Hindu communal parties justified riots by highlighting an incident, where a family of five was set ablaze in north Mumbai on 8 January 1993.


 Muslim miscreants get arrested while Sena leaders are let off the hook

 Police said that arresting the accused belonging to the party would lead to a flare-up in the communal situation

• The decision had the approval of the assistant commissioner of police (ACP) and the zonal deputy commissioner of police (DCP)

 The then chief minister Sudhakarrao Naik said “Bombay would burn” if they are arrested

 Many Shiv Sainiks are charge sheeted without arrests and interrogations

 The commission observed that repeated flexing of muscles by the Shiv Senaleaders adversely affected the police morale and psyche


Indeed, history won’t forgive us if we talk of the Bombay blasts without pointing out that the bombings would not have happened, perhaps, if the Indian State had not allowed the Shiv Sena under Thackeray to rule the streets of Bombay after the Babri Masjid was demolished by militant Hindus.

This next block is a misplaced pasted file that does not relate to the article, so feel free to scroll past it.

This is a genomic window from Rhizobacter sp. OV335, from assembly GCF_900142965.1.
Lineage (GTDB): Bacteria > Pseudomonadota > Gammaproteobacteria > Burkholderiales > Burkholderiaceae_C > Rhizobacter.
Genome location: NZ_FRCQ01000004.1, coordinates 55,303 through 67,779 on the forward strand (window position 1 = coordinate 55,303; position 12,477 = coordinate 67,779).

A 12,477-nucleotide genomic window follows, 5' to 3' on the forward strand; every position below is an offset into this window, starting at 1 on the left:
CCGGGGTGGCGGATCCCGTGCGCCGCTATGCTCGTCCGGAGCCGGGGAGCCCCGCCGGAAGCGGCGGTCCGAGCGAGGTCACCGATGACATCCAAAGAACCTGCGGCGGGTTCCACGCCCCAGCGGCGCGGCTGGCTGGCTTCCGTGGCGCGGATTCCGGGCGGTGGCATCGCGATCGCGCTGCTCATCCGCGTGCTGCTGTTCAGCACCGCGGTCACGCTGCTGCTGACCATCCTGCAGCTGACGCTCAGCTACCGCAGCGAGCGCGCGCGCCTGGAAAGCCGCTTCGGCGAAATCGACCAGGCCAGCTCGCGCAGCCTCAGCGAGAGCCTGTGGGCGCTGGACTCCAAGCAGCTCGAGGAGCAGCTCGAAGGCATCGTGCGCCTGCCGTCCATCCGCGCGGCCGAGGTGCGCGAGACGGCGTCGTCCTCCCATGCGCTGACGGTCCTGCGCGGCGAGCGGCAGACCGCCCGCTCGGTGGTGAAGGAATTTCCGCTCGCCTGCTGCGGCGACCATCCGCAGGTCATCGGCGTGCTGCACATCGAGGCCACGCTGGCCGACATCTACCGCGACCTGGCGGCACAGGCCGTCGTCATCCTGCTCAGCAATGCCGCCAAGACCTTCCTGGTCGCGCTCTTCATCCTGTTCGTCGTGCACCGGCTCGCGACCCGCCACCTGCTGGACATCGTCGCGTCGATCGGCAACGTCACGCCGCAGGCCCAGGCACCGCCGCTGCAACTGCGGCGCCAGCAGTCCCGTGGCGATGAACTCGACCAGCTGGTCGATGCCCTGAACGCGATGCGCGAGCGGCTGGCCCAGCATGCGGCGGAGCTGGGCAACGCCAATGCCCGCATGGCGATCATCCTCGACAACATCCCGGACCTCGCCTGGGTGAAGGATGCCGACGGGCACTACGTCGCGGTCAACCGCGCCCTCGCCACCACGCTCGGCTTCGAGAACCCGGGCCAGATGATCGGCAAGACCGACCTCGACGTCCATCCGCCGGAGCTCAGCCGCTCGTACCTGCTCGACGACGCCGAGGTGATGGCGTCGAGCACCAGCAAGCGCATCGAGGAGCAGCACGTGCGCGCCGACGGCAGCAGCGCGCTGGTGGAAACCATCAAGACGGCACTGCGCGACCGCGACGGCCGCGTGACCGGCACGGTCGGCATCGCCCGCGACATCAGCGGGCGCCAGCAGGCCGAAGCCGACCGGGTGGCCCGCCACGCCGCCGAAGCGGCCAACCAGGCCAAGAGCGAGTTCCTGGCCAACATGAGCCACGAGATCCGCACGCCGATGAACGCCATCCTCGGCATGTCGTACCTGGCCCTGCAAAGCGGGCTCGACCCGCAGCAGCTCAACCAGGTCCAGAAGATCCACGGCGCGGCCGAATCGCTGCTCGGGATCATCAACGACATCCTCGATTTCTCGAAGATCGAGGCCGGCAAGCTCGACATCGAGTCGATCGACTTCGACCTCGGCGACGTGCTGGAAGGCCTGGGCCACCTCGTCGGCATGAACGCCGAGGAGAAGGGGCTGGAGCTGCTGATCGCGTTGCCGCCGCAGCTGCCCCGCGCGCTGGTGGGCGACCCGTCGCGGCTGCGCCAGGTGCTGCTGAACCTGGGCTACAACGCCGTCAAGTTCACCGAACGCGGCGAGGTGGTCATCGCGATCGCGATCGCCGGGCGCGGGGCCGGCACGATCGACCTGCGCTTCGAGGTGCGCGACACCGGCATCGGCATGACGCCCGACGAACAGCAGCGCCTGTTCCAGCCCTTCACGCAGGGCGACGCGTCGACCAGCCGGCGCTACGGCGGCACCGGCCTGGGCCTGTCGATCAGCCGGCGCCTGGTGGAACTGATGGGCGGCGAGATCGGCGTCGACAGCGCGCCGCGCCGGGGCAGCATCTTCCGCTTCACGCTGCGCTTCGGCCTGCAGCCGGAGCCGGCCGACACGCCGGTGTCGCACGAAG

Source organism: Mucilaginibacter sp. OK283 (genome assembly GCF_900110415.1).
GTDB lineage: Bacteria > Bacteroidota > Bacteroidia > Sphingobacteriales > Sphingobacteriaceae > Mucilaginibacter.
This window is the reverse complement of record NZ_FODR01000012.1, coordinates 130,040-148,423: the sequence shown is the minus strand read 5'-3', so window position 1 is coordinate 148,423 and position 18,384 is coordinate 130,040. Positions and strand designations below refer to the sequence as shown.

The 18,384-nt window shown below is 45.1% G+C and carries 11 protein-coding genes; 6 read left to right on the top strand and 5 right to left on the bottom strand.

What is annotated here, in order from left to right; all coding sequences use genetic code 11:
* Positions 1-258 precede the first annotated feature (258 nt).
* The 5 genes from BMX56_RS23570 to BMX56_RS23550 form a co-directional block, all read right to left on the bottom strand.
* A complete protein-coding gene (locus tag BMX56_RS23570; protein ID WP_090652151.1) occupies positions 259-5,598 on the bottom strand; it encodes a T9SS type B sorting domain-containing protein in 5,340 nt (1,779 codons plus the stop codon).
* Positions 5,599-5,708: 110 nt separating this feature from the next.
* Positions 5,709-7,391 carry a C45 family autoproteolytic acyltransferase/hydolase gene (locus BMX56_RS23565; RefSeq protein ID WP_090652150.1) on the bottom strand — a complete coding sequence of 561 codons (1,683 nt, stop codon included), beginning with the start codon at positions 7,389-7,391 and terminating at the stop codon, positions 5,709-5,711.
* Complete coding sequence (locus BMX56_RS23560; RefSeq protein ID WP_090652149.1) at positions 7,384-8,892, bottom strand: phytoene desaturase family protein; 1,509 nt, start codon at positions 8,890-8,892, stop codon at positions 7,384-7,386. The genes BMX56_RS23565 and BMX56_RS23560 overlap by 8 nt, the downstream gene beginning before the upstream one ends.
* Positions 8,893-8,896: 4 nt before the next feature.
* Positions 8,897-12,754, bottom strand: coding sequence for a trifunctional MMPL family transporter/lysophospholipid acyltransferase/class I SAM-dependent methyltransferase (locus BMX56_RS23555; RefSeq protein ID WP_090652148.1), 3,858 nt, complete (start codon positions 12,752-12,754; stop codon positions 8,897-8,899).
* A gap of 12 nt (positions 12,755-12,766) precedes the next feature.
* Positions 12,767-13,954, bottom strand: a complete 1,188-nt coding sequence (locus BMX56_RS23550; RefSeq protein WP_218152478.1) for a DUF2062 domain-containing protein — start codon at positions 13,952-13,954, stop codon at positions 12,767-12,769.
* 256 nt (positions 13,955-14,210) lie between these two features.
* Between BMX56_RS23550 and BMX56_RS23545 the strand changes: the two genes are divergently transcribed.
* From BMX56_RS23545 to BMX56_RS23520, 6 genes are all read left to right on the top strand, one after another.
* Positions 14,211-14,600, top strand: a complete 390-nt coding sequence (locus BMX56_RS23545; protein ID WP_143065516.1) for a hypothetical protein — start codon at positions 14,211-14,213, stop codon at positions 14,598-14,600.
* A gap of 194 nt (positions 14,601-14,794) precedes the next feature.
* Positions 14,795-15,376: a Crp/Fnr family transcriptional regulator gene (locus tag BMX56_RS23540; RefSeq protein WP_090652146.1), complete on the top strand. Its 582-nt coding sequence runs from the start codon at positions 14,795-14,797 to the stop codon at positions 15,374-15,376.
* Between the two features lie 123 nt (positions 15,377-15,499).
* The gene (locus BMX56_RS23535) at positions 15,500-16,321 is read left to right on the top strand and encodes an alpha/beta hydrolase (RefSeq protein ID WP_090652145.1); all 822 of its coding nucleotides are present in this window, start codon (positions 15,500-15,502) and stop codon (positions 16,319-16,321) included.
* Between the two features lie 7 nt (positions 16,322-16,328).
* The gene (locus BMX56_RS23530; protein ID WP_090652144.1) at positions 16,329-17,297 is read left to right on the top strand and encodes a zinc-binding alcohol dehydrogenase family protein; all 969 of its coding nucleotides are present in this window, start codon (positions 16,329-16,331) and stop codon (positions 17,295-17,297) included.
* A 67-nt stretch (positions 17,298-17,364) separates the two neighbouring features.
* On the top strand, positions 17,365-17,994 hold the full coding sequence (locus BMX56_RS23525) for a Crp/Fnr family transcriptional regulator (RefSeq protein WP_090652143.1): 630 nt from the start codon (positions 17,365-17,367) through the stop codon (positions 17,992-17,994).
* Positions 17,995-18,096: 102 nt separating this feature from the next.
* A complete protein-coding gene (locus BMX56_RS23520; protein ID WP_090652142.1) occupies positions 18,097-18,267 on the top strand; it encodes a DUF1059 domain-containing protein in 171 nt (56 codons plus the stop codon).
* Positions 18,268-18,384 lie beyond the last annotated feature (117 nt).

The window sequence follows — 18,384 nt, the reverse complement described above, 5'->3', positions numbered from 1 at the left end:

If terrorism is politics by striking fear in the hearts of the people, did Yakub instil more fear among a larger section of Indian society than the Shiv Sena supremo? The Justice Srikrishna Commission held Bal Thackeray squarely responsible for the anti-Muslim violence that stalked Bombay’s streets in 1992-93. This was the same man who had infamously taken “credit” for the Babri Masjid demolition by boasting that “my boys did it”. Despite this overwhelming evidence of his culpability in the entire chain of events that led to the 1993 Bombay blasts, here was one man whose party not only went on to rule Maharashtra but whose body was also draped in the national flag and given a State funeral.

Had this man been stopped before the Babri Masjid was demolished, there would perhaps have been no Bombay riots and, therefore, no Bombay blasts. Yet, it was Yakub who was condemned as an “anti-national” while the late Thackeray continues to be hailed by some as a “national hero”. What does this tell us about the nature of the Indian State? Is it really secular and democratic as it claims to be and what the Constitution requires it to be? Is this really a country where everyone is equal in the eyes of the law?